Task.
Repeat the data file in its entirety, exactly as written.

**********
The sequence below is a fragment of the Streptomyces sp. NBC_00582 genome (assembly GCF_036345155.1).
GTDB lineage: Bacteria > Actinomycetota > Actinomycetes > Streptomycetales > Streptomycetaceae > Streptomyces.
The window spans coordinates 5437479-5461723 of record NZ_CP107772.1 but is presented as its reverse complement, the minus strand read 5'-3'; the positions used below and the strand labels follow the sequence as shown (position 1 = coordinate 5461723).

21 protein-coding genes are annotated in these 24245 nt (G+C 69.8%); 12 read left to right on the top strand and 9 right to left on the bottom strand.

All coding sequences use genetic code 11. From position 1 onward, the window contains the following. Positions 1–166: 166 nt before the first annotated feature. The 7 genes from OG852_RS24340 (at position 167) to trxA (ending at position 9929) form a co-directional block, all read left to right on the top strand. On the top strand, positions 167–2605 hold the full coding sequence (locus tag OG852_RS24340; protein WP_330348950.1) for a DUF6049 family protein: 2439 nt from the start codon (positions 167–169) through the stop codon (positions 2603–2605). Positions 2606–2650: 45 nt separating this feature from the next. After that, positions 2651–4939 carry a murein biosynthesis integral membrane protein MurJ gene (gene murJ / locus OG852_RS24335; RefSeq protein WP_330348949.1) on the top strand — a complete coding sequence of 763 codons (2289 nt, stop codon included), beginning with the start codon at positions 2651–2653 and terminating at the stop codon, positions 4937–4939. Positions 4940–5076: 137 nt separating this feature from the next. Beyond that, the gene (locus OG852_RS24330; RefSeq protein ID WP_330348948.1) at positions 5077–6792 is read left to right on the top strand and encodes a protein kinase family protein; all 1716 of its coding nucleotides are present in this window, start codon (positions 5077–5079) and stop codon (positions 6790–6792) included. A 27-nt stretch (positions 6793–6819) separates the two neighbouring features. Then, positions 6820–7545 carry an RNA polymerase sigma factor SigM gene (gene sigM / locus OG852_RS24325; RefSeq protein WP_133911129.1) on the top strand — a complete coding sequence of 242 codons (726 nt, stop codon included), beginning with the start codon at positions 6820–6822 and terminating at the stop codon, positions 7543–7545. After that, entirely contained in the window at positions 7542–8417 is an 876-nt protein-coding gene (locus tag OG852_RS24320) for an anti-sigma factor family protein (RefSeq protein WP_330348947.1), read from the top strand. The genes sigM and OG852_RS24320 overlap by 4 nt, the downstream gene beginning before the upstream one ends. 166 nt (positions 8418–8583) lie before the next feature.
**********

The sequence below is a fragment of the Streptomyces sp. NBC_00582 genome (assembly GCF_036345155.1).
GTDB lineage: Bacteria > Actinomycetota > Actinomycetes > Streptomycetales > Streptomycetaceae > Streptomyces.
The window spans coordinates 5437479-5461723 of record NZ_CP107772.1 but is presented as its reverse complement, the minus strand read 5'-3'; the positions used below and the strand labels follow the sequence as shown (position 1 = coordinate 5461723).

21 protein-coding genes are annotated in these 24245 nt (G+C 69.8%); 12 read left to right on the top strand and 9 right to left on the bottom strand.

All coding sequences use genetic code 11. From position 1 onward, the window contains the following. Positions 1–166: 166 nt before the first annotated feature. The 7 genes from OG852_RS24340 (at position 167) to trxA (ending at position 9929) form a co-directional block, all read left to right on the top strand. On the top strand, positions 167–2605 hold the full coding sequence (locus tag OG852_RS24340; protein WP_330348950.1) for a DUF6049 family protein: 2439 nt from the start codon (positions 167–169) through the stop codon (positions 2603–2605). Positions 2606–2650: 45 nt separating this feature from the next. After that, positions 2651–4939 carry a murein biosynthesis integral membrane protein MurJ gene (gene murJ / locus OG852_RS24335; RefSeq protein WP_330348949.1) on the top strand — a complete coding sequence of 763 codons (2289 nt, stop codon included), beginning with the start codon at positions 2651–2653 and terminating at the stop codon, positions 4937–4939. Positions 4940–5076: 137 nt separating this feature from the next. Beyond that, the gene (locus OG852_RS24330; RefSeq protein ID WP_330348948.1) at positions 5077–6792 is read left to right on the top strand and encodes a protein kinase family protein; all 1716 of its coding nucleotides are present in this window, start codon (positions 5077–5079) and stop codon (positions 6790–6792) included. A 27-nt stretch (positions 6793–6819) separates the two neighbouring features. Then, positions 6820–7545 carry an RNA polymerase sigma factor SigM gene (gene sigM / locus OG852_RS24325; RefSeq protein WP_133911129.1) on the top strand — a complete coding sequence of 242 codons (726 nt, stop codon included), beginning with the start codon at positions 6820–6822 and terminating at the stop codon, positions 7543–7545. After that, entirely contained in the window at positions 7542–8417 is an 876-nt protein-coding gene (locus tag OG852_RS24320) for an anti-sigma factor family protein (RefSeq protein WP_330348947.1), read from the top strand. The genes sigM and OG852_RS24320 overlap by 4 nt, the downstream gene beginning before the upstream one ends. 166 nt (positions 8418–8583) lie before the next feature.